It’s in the blood. It’s in the bone. After years of strange, failed contraptions, my father, who was an inventor, hit pay dirt when he came up with what came to be known as the Dexter Hand Sewing Machine. Maybe you’ve seen one; probably you haven’t. It used to be advertised on late-night TV. They stopped making it long ago. My father spent the next 20 years down in our basement working on fabulous gizmos and useless machines. Nothing worked, but he loved to tinker. Now he lives in
Florida where he’s trying to perfect some kind of new venetian blind. So when I see the work of Tim Hawkinson, an inventor-tinkerer himself, I take the safety off the soft spot in my heart.
Hawkinson, who is 38 and lives in Los Angeles, has fantastical, aberrant ideas. Some are offbeat, others revelatory, all are strange. He has alphabetized a bowl of alphabet soup, and built a music box that plays wallpaper rolls. The guy is a wizard, but a squirrelly one.
Often he insinuates his own body into his work. He has made paintings of all the parts of his skin that he could see, and drawings of all the surfaces he could not; a skeleton, pieced together from rawhide dog bones and empty
soda bottles, that wheezes his name; a giant latex cast of his bathroom; and a machine that continuously signs his name on scraps of paper. Almost all his works have a punch line, or a kicker. They look strange and incomprehensible until you figure them out or, more often, read the explanatory wall labels, and then they are amazing.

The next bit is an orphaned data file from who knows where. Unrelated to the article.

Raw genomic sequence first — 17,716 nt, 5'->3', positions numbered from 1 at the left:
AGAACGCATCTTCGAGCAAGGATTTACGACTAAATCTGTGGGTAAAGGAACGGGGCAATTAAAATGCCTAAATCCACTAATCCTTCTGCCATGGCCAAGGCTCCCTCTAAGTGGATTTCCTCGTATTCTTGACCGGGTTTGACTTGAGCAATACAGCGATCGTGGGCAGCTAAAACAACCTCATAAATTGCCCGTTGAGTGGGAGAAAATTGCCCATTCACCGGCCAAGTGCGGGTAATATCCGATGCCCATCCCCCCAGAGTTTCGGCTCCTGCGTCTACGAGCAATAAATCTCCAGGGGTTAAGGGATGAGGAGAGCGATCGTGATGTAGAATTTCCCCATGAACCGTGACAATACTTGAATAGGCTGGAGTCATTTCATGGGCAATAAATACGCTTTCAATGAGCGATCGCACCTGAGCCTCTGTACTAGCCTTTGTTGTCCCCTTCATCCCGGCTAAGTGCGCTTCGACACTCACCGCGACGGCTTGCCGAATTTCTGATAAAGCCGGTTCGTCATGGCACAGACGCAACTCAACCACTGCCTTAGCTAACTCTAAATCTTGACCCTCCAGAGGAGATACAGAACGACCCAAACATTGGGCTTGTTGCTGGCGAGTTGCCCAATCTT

Hawkinson is a popularizer of Conceptual Art. His shows bring in large non-art audiences and scads of students. He pushes art toward entertainment, and, like William Wegman, he makes the avant-garde accessible. His first solo show in New York, in 1995 (which contained many of the above pieces) was an over-the-top extravaganza packed with 60 works, many of them joined together by hoses, tubes, or electrical cords. The whole exhibition was like some giant, interconnected, living organism. Whether consciously or not, Hawkinson’s work references artists like Rachel Whiteread, Tom Friedman, Jonathan Borofsky, Bruce Nauman, and Rube Goldberg. It was ungainly, but it felt fresh, full of promise, if not inexhaustible. Unknown in New York at the time, here was this newcomer, like some diabolical, naive mole tunneling into and through the core of conceptualist discourse. But somewhere between then and now he veered off course.